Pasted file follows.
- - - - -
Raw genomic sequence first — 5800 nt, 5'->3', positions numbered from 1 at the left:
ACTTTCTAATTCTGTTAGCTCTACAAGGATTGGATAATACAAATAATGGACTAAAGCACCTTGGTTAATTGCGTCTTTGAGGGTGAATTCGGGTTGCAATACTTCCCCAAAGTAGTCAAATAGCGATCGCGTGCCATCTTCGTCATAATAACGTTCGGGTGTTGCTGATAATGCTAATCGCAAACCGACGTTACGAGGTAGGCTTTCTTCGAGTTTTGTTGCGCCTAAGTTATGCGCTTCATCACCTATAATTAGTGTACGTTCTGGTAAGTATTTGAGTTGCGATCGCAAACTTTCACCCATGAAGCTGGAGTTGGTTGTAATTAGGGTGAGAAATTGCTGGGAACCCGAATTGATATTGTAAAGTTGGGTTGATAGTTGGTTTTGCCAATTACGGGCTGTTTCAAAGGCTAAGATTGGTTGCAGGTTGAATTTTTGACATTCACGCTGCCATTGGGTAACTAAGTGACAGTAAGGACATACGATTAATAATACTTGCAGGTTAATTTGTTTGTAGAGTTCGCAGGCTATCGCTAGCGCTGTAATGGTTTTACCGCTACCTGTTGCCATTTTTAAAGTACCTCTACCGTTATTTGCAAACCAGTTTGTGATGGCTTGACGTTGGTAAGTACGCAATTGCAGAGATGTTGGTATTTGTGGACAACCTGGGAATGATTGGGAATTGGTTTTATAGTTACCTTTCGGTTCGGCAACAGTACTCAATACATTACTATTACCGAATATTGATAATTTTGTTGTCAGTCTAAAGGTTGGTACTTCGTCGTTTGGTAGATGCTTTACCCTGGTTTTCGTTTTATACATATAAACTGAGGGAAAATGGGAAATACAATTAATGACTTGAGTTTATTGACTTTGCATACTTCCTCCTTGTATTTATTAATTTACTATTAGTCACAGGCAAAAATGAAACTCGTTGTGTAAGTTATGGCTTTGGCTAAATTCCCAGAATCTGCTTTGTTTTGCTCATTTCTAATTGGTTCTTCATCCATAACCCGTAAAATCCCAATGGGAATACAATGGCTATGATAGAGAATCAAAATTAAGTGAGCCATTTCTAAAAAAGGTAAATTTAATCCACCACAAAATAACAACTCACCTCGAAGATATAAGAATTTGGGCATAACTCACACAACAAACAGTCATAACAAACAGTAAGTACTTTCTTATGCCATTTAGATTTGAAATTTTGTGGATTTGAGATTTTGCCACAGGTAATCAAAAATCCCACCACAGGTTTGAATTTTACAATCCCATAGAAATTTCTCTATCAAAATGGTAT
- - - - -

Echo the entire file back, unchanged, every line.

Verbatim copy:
Raw genomic sequence first — 5800 nt, 5'->3', positions numbered from 1 at the left:
ACTTTCTAATTCTGTTAGCTCTACAAGGATTGGATAATACAAATAATGGACTAAAGCACCTTGGTTAATTGCGTCTTTGAGGGTGAATTCGGGTTGCAATACTTCCCCAAAGTAGTCAAATAGCGATCGCGTGCCATCTTCGTCATAATAACGTTCGGGTGTTGCTGATAATGCTAATCGCAAACCGACGTTACGAGGTAGGCTTTCTTCGAGTTTTGTTGCGCCTAAGTTATGCGCTTCATCACCTATAATTAGTGTACGTTCTGGTAAGTATTTGAGTTGCGATCGCAAACTTTCACCCATGAAGCTGGAGTTGGTTGTAATTAGGGTGAGAAATTGCTGGGAACCCGAATTGATATTGTAAAGTTGGGTTGATAGTTGGTTTTGCCAATTACGGGCTGTTTCAAAGGCTAAGATTGGTTGCAGGTTGAATTTTTGACATTCACGCTGCCATTGGGTAACTAAGTGACAGTAAGGACATACGATTAATAATACTTGCAGGTTAATTTGTTTGTAGAGTTCGCAGGCTATCGCTAGCGCTGTAATGGTTTTACCGCTACCTGTTGCCATTTTTAAAGTACCTCTACCGTTATTTGCAAACCAGTTTGTGATGGCTTGACGTTGGTAAGTACGCAATTGCAGAGATGTTGGTATTTGTGGACAACCTGGGAATGATTGGGAATTGGTTTTATAGTTACCTTTCGGTTCGGCAACAGTACTCAATACATTACTATTACCGAATATTGATAATTTTGTTGTCAGTCTAAAGGTTGGTACTTCGTCGTTTGGTAGATGCTTTACCCTGGTTTTCGTTTTATACATATAAACTGAGGGAAAATGGGAAATACAATTAATGACTTGAGTTTATTGACTTTGCATACTTCCTCCTTGTATTTATTAATTTACTATTAGTCACAGGCAAAAATGAAACTCGTTGTGTAAGTTATGGCTTTGGCTAAATTCCCAGAATCTGCTTTGTTTTGCTCATTTCTAATTGGTTCTTCATCCATAACCCGTAAAATCCCAATGGGAATACAATGGCTATGATAGAGAATCAAAATTAAGTGAGCCATTTCTAAAAAAGGTAAATTTAATCCACCACAAAATAACAACTCACCTCGAAGATATAAGAATTTGGGCATAACTCACACAACAAACAGTCATAACAAACAGTAAGTACTTTCTTATGCCATTTAGATTTGAAATTTTGTGGATTTGAGATTTTGCCACAGGTAATCAAAAATCCCACCACAGGTTTGAATTTTACAATCCCATAGAAATTTCTCTATCAAAATGGTAT